[4]  CCJPA misreads the statute as imposing a “requirement” on the Board to take some distinct action to render its decision binding.  (Pet. 4-5.)  To the contrary, under the plain language of the statute, § 24712(c)(2) requires the Board to “establish procedures for resolution of disputes” and § 24712(c)(3) renders a Board decision pursuant to those procedures “binding on the parties.”

[5]  Indeed, the Board already has such a case (involving the Northeast Corridor Commission) before it.  See Pet. of the Nat’l R.R. Passenger Corp. for Relief Pursuant to 49 U.S.C. § 24905, FD 36048 (STB served Oct. 3, 2016).  While that case is currently in abeyance, Amtrak availed itself of the Board’s existing Rules of Practice to file its complaint, and the Board anticipates that parties in future cases will be able to do the same.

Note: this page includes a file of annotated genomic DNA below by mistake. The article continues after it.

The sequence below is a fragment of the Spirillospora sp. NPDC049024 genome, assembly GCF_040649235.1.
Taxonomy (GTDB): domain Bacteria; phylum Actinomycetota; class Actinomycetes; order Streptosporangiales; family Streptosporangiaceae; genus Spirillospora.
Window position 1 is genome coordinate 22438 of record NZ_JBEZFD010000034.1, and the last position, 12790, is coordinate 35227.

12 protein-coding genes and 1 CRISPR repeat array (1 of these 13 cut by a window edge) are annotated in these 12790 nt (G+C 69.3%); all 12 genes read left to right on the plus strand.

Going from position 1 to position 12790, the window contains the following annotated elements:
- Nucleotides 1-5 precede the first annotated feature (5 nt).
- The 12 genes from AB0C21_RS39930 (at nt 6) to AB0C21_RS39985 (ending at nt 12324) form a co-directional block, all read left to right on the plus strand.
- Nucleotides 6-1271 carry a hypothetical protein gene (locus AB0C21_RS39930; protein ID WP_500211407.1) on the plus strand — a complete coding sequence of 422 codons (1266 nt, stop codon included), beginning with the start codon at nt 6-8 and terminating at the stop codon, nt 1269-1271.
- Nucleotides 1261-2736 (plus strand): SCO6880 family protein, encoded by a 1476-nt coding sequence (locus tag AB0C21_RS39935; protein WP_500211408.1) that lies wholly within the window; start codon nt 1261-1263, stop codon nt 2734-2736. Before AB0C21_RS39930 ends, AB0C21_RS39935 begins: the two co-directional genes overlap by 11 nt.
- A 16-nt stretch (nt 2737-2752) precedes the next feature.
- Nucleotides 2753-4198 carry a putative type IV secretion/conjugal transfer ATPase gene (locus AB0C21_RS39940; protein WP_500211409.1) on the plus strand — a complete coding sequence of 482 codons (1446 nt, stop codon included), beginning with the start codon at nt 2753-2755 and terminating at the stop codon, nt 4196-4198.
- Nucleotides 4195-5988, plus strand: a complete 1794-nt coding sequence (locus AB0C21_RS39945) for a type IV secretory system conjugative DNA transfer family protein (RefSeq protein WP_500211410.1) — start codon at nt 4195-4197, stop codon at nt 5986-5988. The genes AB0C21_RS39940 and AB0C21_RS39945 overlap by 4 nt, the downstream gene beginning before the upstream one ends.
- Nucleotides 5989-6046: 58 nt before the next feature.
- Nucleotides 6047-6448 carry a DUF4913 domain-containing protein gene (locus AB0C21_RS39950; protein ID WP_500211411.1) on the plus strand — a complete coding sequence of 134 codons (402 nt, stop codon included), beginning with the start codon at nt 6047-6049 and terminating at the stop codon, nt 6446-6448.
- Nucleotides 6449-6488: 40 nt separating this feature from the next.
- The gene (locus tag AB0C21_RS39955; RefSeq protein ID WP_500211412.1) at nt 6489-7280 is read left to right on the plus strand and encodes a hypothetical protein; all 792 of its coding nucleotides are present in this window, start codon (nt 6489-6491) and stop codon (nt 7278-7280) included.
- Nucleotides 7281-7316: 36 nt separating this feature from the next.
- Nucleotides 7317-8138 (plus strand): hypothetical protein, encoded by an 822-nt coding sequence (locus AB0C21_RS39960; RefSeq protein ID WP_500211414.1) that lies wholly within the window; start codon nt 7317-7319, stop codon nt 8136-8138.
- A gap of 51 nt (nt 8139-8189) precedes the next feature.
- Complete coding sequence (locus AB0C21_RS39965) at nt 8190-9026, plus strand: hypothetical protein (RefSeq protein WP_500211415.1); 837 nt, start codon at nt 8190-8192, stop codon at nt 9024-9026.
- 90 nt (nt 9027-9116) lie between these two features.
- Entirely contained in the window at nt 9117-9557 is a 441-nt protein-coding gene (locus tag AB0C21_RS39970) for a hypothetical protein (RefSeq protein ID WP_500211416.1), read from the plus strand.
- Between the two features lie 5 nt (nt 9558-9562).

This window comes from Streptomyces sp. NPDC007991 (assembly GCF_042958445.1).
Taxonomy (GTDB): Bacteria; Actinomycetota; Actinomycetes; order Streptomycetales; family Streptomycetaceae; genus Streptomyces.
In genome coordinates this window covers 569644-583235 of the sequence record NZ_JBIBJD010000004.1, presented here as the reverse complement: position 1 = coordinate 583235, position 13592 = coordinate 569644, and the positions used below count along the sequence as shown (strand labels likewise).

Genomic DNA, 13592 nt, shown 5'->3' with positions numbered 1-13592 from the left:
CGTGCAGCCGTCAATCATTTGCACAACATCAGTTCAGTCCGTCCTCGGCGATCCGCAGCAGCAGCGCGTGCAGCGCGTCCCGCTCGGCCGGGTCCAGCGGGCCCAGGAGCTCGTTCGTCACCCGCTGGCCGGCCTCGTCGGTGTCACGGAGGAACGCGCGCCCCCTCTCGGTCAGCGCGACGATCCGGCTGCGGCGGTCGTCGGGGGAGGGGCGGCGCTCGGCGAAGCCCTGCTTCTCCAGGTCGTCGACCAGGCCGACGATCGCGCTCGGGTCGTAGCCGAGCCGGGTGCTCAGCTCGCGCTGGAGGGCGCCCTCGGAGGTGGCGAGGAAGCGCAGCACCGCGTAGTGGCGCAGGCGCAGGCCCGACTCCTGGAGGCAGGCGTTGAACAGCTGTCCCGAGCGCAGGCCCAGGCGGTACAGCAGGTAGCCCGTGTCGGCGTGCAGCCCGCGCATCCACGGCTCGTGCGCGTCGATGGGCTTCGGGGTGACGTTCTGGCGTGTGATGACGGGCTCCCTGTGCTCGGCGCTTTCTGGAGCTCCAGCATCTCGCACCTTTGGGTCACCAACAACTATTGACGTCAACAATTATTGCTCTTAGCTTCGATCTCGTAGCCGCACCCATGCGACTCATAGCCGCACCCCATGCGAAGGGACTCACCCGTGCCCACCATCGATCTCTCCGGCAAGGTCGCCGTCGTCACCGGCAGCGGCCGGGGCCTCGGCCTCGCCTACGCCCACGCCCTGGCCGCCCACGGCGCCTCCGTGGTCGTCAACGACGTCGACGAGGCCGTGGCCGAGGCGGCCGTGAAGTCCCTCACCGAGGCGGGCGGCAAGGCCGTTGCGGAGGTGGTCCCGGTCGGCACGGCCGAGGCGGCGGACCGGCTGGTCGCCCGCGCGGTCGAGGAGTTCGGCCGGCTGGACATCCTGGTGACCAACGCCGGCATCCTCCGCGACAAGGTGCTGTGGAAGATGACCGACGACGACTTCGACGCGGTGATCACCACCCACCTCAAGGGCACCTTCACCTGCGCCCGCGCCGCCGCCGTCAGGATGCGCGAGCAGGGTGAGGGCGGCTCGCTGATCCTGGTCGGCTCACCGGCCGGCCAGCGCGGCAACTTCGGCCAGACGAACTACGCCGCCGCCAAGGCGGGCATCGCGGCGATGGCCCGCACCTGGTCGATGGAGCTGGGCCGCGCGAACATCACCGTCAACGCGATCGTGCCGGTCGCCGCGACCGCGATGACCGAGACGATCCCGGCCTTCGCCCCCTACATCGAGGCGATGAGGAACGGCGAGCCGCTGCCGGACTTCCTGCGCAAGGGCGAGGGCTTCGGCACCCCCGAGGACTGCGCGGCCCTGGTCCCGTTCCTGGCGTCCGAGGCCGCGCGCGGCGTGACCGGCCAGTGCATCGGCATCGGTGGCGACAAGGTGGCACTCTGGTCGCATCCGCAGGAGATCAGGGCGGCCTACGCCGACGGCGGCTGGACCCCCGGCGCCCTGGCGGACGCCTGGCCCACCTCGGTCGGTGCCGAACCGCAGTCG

[6]  CCJPA also argues that only disputes arising from the implementation of the cost allocation methodology under section 209 (and not disputes related to the State-Supported Route Committee’s rules and procedures or invoices and reports) “appear capable of formal adjudication by the Board.”  (Pet. 7.)  CCJPA provides no explanation for this conclusion, and the FAST Act itself provides no basis for concluding that a member of the State-Supported Route Committee could not rely on the Board’s existing Rules of Practice to bring to the Board a complaint to resolve a dispute regarding the Committee’s rules, procedures, invoices or reports.